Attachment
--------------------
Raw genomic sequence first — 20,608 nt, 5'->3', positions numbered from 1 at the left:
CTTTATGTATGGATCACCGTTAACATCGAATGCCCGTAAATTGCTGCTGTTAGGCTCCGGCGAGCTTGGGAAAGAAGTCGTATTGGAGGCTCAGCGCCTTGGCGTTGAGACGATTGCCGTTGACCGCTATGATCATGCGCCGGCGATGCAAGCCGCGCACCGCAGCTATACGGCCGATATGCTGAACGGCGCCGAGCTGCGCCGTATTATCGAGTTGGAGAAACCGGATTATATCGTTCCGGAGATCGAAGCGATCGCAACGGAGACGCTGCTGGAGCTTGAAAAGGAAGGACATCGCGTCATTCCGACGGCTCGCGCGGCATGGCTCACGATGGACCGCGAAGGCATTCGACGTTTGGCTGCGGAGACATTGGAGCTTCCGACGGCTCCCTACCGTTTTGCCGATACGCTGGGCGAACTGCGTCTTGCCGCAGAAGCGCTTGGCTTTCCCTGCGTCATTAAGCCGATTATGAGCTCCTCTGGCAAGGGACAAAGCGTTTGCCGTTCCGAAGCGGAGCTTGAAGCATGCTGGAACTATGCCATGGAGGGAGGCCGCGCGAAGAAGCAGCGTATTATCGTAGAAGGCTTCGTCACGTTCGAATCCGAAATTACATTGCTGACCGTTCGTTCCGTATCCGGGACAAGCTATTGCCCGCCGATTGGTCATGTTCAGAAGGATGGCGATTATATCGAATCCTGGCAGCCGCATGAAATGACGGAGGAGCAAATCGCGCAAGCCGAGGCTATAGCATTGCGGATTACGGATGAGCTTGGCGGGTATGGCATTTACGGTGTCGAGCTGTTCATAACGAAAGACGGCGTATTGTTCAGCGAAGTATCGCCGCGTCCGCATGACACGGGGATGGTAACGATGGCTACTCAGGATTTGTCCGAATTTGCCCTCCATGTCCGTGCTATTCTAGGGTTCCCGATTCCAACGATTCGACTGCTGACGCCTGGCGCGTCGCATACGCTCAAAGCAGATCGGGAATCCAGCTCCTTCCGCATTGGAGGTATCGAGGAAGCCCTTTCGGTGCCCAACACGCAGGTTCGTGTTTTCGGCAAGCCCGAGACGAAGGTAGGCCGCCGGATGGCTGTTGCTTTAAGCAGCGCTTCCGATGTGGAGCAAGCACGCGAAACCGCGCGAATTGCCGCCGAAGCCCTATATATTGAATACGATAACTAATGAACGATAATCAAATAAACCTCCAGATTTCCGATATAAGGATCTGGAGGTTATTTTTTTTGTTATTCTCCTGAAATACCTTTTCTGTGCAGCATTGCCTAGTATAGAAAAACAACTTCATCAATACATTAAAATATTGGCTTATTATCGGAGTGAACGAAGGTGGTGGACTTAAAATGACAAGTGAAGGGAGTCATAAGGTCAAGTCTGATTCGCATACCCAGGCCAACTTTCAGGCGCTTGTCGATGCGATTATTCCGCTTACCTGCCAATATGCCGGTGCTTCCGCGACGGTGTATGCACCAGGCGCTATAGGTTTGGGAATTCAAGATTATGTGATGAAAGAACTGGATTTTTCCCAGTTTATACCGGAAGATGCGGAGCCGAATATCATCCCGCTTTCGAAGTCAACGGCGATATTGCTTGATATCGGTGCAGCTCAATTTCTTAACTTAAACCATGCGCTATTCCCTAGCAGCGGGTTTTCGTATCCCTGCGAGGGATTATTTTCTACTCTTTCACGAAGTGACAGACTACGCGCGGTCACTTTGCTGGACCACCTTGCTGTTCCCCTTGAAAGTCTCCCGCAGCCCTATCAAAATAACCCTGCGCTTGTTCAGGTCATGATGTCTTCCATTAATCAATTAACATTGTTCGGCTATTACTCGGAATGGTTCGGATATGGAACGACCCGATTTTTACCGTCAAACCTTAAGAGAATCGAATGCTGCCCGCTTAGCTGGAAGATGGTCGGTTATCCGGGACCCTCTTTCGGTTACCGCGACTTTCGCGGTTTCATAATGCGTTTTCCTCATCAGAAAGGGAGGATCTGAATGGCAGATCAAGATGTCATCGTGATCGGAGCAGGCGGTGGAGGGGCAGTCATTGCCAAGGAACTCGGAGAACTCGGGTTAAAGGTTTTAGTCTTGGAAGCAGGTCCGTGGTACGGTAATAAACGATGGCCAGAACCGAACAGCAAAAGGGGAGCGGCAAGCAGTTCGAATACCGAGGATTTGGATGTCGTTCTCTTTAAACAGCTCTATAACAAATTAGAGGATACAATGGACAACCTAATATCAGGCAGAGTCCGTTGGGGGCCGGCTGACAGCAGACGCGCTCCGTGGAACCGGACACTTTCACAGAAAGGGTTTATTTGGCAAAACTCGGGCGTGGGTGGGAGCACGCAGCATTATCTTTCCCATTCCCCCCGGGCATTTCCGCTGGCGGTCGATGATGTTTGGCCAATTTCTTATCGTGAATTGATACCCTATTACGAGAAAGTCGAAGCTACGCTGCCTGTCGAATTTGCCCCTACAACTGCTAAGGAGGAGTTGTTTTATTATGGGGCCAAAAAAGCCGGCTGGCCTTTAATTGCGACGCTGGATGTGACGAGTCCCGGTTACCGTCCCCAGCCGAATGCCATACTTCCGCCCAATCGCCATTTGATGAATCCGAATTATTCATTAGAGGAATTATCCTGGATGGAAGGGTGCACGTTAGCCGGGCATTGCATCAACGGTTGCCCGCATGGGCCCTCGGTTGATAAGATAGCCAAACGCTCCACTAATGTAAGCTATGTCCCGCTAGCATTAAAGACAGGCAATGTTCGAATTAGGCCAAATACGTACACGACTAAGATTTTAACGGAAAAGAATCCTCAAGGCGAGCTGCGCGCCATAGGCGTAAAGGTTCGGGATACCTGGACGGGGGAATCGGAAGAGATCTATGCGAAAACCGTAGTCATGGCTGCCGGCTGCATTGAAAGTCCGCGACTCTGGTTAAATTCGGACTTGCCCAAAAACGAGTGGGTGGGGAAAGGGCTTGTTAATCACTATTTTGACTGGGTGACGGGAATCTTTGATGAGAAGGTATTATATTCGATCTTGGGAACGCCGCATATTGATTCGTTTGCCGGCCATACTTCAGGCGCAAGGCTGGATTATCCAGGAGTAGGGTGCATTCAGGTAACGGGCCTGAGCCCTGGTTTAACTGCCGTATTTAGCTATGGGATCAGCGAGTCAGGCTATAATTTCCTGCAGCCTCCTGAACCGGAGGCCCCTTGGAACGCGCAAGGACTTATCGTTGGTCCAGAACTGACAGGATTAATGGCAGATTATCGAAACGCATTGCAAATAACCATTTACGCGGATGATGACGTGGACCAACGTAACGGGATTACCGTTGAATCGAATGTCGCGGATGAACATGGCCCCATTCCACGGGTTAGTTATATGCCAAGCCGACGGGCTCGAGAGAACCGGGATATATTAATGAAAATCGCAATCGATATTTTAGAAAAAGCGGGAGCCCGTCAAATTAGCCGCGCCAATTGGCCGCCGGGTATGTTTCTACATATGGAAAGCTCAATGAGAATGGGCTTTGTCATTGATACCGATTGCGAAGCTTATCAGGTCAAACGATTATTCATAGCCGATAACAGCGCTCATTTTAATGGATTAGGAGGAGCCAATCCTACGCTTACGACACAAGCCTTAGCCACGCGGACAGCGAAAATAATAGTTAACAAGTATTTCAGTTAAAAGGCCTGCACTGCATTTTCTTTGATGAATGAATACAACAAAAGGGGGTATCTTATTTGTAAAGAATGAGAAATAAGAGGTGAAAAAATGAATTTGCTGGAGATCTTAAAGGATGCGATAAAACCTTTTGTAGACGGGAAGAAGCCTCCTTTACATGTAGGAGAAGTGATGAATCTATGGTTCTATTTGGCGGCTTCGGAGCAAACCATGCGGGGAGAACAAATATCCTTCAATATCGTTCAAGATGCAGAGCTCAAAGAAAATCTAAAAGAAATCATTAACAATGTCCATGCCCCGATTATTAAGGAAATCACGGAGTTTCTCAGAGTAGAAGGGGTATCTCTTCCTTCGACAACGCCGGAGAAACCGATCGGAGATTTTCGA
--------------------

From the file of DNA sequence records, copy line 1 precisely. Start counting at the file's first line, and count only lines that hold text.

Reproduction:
Raw genomic sequence first — 20,608 nt, 5'->3', positions numbered from 1 at the left: